Golimumab Approved for Psoriatic Arthritis, Ankylosing Spondylitis
Two supplemental biologics license applications granted to golimumab to treat adults with psoriatic arthritis and adults with active ankylosing spondylitis.
The FDA has announced the approval of two Supplemental Biologics License Applications (sBLAs) for golimumab (Simponi Aria) for 2 new indications: the treatment of adults with psoriatic arthritis (PsA) and adults with active ankylosing spondylitis (AS).
Golimumab is the only fully-human anti-tumor necrosis factor (TNF) alpha therapy that is administered with a 30-minute infusion. It was previously approved in 2013 for the treatment of moderately to severely active rheumatoid arthritis.
The FDA made its decision based on data from 2 clinical trials examining the efficacy of golimumab compared with placebo—GO-VIBRANT for PsA and GO-ALIVE for AS. Patients with PsA showed improvement in symptoms and inhibition of structural damage to joints, and patients with AS showed improvements in disease activity measurements.
"There is a need for new treatment options for patients with psoriatic arthritis. The results of the Phase 3 study of intravenous (IV) golimumab in patients with psoriatic arthritis demonstrated significant and clinically important efficacy across various domains including the inhibition of structural damage," Arthur Kavanaugh, MD, a professor of medicine at the University of California San Diego, and the chair of the GO-VIBRANT steering committee, said in a statement. "The approval of IV golimumab for the treatment of active psoriatic arthritis brings an important new treatment option to patients, especially those who prefer IV administration, and offers one with a 30-minute infusion time."
In GO-VIBRANT, by week 14, 75.1% of patients in the golimumab arm achieved an improvement of at least 20% in the American College of Rheumatology response, compared to 21.8% in the placebo arm (P < 0.001). In addition, 43.6% of patients on the golimumab arm achieved a 50% increase and 24.5% achieved an improvement of 70%.
By week 24, the percentage of patients that had achieved 50% improvement was up to 53.5%, compared to 6.3% in the placebo group.
"At Janssen, our commitment to rheumatology began more than two decades ago with discovery, development and approval of the first anti-TNF-alpha therapy, and since then, we have continued to build upon our portfolio of medicines for patients with immune-mediated diseases," said Newman Yeilding, MD, the head of immunology development, at Janssen Research & Development, said in June when the data was announced. "Data from the GO-VIBRANT study demonstrated how SIMPONI ARIA, a product already helping people living with moderately to severely active rheumatoid arthritis, may also help those living with psoriatic arthritis, pending its approval in the US."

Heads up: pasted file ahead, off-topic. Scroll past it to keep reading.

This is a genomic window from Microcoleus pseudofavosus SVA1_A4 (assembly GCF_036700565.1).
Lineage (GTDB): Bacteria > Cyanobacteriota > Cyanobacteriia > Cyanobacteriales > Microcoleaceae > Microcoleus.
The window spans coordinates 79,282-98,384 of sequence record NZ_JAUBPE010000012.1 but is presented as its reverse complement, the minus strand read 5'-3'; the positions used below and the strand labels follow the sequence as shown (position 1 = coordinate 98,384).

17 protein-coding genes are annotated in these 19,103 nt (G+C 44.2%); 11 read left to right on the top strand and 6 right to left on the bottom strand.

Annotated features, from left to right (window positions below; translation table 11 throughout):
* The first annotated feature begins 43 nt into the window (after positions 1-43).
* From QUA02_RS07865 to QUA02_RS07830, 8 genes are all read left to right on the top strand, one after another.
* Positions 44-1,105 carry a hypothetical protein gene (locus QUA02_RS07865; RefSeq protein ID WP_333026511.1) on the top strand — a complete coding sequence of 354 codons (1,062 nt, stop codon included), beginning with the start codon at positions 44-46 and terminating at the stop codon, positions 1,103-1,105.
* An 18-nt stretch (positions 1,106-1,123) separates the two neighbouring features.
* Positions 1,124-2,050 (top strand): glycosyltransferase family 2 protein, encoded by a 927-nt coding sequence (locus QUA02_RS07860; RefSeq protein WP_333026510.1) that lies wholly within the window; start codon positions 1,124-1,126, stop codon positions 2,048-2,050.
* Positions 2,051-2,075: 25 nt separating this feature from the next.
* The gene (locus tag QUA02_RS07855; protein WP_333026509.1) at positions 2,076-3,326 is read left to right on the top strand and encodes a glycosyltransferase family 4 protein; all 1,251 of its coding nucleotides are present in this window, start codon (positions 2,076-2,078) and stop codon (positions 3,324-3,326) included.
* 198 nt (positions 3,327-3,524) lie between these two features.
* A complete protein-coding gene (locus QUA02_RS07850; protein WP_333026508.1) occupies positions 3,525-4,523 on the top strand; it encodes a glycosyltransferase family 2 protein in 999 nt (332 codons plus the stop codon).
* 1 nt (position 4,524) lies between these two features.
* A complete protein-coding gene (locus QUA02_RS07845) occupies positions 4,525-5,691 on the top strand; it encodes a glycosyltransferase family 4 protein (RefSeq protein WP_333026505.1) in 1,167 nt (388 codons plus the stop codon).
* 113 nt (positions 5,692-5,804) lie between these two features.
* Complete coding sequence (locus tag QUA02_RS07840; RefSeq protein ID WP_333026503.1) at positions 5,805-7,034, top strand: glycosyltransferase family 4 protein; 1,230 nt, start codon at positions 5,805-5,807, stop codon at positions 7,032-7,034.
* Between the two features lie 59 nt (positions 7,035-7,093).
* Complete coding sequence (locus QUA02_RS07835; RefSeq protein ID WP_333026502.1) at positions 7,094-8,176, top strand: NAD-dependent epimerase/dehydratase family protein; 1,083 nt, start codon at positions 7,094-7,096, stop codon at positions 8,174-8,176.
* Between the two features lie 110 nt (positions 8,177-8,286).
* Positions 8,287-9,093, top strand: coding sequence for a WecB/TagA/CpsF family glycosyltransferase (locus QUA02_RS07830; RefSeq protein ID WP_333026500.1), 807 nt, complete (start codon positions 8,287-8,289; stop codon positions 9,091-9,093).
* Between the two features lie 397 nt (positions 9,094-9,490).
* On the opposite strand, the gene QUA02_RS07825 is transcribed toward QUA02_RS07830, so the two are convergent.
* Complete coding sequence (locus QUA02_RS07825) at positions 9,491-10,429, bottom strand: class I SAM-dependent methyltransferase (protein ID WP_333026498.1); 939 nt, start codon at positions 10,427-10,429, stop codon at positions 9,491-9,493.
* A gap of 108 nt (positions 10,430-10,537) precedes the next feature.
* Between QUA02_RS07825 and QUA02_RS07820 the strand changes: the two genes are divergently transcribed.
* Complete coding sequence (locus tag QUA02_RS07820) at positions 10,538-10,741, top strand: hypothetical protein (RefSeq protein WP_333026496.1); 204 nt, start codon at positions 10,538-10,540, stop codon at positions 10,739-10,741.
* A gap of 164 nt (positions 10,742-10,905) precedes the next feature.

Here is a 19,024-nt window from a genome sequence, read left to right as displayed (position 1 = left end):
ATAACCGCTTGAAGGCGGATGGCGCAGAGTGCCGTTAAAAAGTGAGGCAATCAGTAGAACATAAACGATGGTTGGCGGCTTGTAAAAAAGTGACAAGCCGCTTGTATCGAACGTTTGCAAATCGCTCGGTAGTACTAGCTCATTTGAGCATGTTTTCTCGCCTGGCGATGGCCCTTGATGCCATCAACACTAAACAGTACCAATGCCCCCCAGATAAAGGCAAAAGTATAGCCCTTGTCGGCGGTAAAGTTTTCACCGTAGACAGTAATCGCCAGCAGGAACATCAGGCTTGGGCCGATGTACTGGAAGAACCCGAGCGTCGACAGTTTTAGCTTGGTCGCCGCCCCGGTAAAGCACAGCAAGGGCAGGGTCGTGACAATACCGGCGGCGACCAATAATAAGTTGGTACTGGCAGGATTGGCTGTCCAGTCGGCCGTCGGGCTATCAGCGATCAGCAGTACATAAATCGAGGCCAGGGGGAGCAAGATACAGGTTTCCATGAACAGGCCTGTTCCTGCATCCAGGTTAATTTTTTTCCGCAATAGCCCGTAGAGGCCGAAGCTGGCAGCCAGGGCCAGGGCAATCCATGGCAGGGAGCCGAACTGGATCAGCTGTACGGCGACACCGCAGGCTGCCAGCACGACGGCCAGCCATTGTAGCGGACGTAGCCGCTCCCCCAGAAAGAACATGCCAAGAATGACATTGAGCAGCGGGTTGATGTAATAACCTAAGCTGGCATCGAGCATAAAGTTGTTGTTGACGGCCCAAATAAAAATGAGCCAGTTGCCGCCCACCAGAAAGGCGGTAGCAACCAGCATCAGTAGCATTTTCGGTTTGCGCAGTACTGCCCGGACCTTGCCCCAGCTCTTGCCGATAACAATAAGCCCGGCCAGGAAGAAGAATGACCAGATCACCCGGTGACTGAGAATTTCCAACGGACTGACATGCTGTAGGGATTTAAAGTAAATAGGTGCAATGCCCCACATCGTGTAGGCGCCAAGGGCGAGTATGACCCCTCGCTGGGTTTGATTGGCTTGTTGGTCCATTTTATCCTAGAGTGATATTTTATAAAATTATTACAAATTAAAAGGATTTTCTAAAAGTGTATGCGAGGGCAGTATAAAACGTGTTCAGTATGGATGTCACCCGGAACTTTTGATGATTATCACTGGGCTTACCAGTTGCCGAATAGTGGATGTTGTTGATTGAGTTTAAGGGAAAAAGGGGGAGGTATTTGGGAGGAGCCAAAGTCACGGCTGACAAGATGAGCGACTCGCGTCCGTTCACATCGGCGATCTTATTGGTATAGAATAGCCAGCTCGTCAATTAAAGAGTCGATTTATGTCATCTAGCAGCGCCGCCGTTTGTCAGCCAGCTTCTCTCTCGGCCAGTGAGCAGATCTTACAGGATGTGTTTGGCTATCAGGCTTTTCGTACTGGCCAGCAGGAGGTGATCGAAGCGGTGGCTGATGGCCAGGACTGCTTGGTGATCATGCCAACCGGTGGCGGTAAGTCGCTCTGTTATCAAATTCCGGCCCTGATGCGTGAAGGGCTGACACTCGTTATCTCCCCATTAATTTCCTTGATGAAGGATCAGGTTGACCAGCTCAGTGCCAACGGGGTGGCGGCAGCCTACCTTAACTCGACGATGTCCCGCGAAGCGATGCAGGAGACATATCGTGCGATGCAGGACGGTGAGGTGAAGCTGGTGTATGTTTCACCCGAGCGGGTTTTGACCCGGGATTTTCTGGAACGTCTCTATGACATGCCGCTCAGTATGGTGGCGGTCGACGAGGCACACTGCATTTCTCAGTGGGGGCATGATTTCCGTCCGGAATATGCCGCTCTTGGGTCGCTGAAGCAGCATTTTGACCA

In GO-ALIVE, by week 16, 73% of patients in the golimumab arm achieved a 20% improvement in the Assessment of Spondyloarthritis International Society criteria, compared to 26% in the placebo group. At week 24, patients in the golimumab arm displayed an inhibition of structural joint damage in addition to improved physical function.
"SIMPONI ARIA has been helping patients with rheumatoid arthritis since its approval in 2013,” Andrew Greenspan, MD, the vice president of medical affairs at Janssen Scientific Affairs, said in a statement. “With today's FDA approvals, we are pleased to extend the benefits of SIMPONI ARIA to adult patients living with active psoriatic arthritis or active ankylosing spondylitis. We know having all three indications is valuable to rheumatologists and for patients who prefer to have their treatment administered by their healthcare provider."
This article was originally published by MD Magazine.